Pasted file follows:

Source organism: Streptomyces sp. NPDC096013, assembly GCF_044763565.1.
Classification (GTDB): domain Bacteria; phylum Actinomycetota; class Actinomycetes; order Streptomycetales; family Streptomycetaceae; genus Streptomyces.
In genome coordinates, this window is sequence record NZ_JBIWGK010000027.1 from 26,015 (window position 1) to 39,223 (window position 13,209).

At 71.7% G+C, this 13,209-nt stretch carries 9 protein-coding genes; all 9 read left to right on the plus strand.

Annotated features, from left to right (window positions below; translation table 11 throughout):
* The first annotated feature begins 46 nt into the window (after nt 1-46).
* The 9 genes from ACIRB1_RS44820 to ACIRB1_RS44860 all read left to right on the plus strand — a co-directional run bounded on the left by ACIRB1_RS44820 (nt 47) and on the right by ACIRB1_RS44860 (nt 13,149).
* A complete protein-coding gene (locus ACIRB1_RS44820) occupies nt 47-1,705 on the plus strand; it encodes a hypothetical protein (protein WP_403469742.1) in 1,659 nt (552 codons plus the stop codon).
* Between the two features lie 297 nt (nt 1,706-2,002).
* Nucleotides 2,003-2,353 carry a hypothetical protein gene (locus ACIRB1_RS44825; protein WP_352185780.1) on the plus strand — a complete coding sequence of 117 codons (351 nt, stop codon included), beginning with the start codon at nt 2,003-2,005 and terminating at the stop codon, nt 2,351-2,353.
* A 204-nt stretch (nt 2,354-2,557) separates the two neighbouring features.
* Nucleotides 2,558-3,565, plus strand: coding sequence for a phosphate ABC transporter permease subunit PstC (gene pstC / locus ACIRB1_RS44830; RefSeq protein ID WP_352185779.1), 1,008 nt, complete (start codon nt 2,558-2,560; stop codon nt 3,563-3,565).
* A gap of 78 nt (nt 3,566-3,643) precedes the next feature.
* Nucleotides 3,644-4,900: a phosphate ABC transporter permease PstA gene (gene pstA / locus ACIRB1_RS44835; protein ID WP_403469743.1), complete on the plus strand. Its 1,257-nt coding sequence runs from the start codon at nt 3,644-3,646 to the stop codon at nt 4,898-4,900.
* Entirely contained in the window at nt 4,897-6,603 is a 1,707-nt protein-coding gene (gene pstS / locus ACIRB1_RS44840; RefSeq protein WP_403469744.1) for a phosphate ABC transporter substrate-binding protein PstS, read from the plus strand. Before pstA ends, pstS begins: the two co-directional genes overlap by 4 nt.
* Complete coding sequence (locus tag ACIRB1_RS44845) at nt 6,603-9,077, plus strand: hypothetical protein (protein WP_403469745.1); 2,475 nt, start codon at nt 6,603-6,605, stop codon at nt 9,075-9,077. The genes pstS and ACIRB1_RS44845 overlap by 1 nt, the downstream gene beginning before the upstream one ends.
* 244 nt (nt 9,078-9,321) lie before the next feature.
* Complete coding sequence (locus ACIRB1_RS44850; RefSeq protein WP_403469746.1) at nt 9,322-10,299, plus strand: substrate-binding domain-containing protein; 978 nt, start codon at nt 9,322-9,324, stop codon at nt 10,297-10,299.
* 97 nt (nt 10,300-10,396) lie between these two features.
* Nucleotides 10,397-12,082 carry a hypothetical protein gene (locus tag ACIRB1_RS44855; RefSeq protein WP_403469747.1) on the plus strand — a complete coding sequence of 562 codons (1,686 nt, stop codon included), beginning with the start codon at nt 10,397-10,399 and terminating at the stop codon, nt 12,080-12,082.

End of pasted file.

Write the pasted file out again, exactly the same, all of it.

Source organism: Streptomyces sp. NPDC096013, assembly GCF_044763565.1.
Classification (GTDB): domain Bacteria; phylum Actinomycetota; class Actinomycetes; order Streptomycetales; family Streptomycetaceae; genus Streptomyces.
In genome coordinates, this window is sequence record NZ_JBIWGK010000027.1 from 26,015 (window position 1) to 39,223 (window position 13,209).

At 71.7% G+C, this 13,209-nt stretch carries 9 protein-coding genes; all 9 read left to right on the plus strand.

Annotated features, from left to right (window positions below; translation table 11 throughout):
* The first annotated feature begins 46 nt into the window (after nt 1-46).
* The 9 genes from ACIRB1_RS44820 to ACIRB1_RS44860 all read left to right on the plus strand — a co-directional run bounded on the left by ACIRB1_RS44820 (nt 47) and on the right by ACIRB1_RS44860 (nt 13,149).
* A complete protein-coding gene (locus ACIRB1_RS44820) occupies nt 47-1,705 on the plus strand; it encodes a hypothetical protein (protein WP_403469742.1) in 1,659 nt (552 codons plus the stop codon).
* Between the two features lie 297 nt (nt 1,706-2,002).
* Nucleotides 2,003-2,353 carry a hypothetical protein gene (locus ACIRB1_RS44825; protein WP_352185780.1) on the plus strand — a complete coding sequence of 117 codons (351 nt, stop codon included), beginning with the start codon at nt 2,003-2,005 and terminating at the stop codon, nt 2,351-2,353.
* A 204-nt stretch (nt 2,354-2,557) separates the two neighbouring features.
* Nucleotides 2,558-3,565, plus strand: coding sequence for a phosphate ABC transporter permease subunit PstC (gene pstC / locus ACIRB1_RS44830; RefSeq protein ID WP_352185779.1), 1,008 nt, complete (start codon nt 2,558-2,560; stop codon nt 3,563-3,565).
* A gap of 78 nt (nt 3,566-3,643) precedes the next feature.
* Nucleotides 3,644-4,900: a phosphate ABC transporter permease PstA gene (gene pstA / locus ACIRB1_RS44835; protein ID WP_403469743.1), complete on the plus strand. Its 1,257-nt coding sequence runs from the start codon at nt 3,644-3,646 to the stop codon at nt 4,898-4,900.
* Entirely contained in the window at nt 4,897-6,603 is a 1,707-nt protein-coding gene (gene pstS / locus ACIRB1_RS44840; RefSeq protein WP_403469744.1) for a phosphate ABC transporter substrate-binding protein PstS, read from the plus strand. Before pstA ends, pstS begins: the two co-directional genes overlap by 4 nt.
* Complete coding sequence (locus tag ACIRB1_RS44845) at nt 6,603-9,077, plus strand: hypothetical protein (protein WP_403469745.1); 2,475 nt, start codon at nt 6,603-6,605, stop codon at nt 9,075-9,077. The genes pstS and ACIRB1_RS44845 overlap by 1 nt, the downstream gene beginning before the upstream one ends.
* 244 nt (nt 9,078-9,321) lie before the next feature.
* Complete coding sequence (locus ACIRB1_RS44850; RefSeq protein WP_403469746.1) at nt 9,322-10,299, plus strand: substrate-binding domain-containing protein; 978 nt, start codon at nt 9,322-9,324, stop codon at nt 10,297-10,299.
* 97 nt (nt 10,300-10,396) lie between these two features.
* Nucleotides 10,397-12,082 carry a hypothetical protein gene (locus tag ACIRB1_RS44855; RefSeq protein WP_403469747.1) on the plus strand — a complete coding sequence of 562 codons (1,686 nt, stop codon included), beginning with the start codon at nt 10,397-10,399 and terminating at the stop codon, nt 12,080-12,082.